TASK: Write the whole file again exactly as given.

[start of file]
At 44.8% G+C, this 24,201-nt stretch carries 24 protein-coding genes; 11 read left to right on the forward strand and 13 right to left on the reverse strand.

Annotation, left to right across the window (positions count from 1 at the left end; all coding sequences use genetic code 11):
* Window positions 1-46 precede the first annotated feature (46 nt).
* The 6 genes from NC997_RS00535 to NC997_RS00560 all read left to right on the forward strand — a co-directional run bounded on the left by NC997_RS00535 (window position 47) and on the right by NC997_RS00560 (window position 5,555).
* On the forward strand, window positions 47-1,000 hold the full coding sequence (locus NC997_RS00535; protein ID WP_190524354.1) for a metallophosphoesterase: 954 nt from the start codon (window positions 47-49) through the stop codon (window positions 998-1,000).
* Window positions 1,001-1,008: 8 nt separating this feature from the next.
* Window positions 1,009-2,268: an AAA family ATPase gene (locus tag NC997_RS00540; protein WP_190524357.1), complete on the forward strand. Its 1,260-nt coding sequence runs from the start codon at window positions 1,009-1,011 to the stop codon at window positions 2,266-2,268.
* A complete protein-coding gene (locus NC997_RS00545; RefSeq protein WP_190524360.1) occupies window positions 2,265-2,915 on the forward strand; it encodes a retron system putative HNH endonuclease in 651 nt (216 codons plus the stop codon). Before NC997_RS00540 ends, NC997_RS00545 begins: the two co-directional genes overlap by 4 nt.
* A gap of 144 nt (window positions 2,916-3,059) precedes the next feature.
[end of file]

At 44.8% G+C, this 24,201-nt stretch carries 24 protein-coding genes; 11 read left to right on the forward strand and 13 right to left on the reverse strand.

Annotation, left to right across the window (positions count from 1 at the left end; all coding sequences use genetic code 11):
* Window positions 1-46 precede the first annotated feature (46 nt).
* The 6 genes from NC997_RS00535 to NC997_RS00560 all read left to right on the forward strand — a co-directional run bounded on the left by NC997_RS00535 (window position 47) and on the right by NC997_RS00560 (window position 5,555).
* On the forward strand, window positions 47-1,000 hold the full coding sequence (locus NC997_RS00535; protein ID WP_190524354.1) for a metallophosphoesterase: 954 nt from the start codon (window positions 47-49) through the stop codon (window positions 998-1,000).
* Window positions 1,001-1,008: 8 nt separating this feature from the next.
* Window positions 1,009-2,268: an AAA family ATPase gene (locus tag NC997_RS00540; protein WP_190524357.1), complete on the forward strand. Its 1,260-nt coding sequence runs from the start codon at window positions 1,009-1,011 to the stop codon at window positions 2,266-2,268.
* A complete protein-coding gene (locus NC997_RS00545; RefSeq protein WP_190524360.1) occupies window positions 2,265-2,915 on the forward strand; it encodes a retron system putative HNH endonuclease in 651 nt (216 codons plus the stop codon). Before NC997_RS00540 ends, NC997_RS00545 begins: the two co-directional genes overlap by 4 nt.
* A gap of 144 nt (window positions 2,916-3,059) precedes the next feature.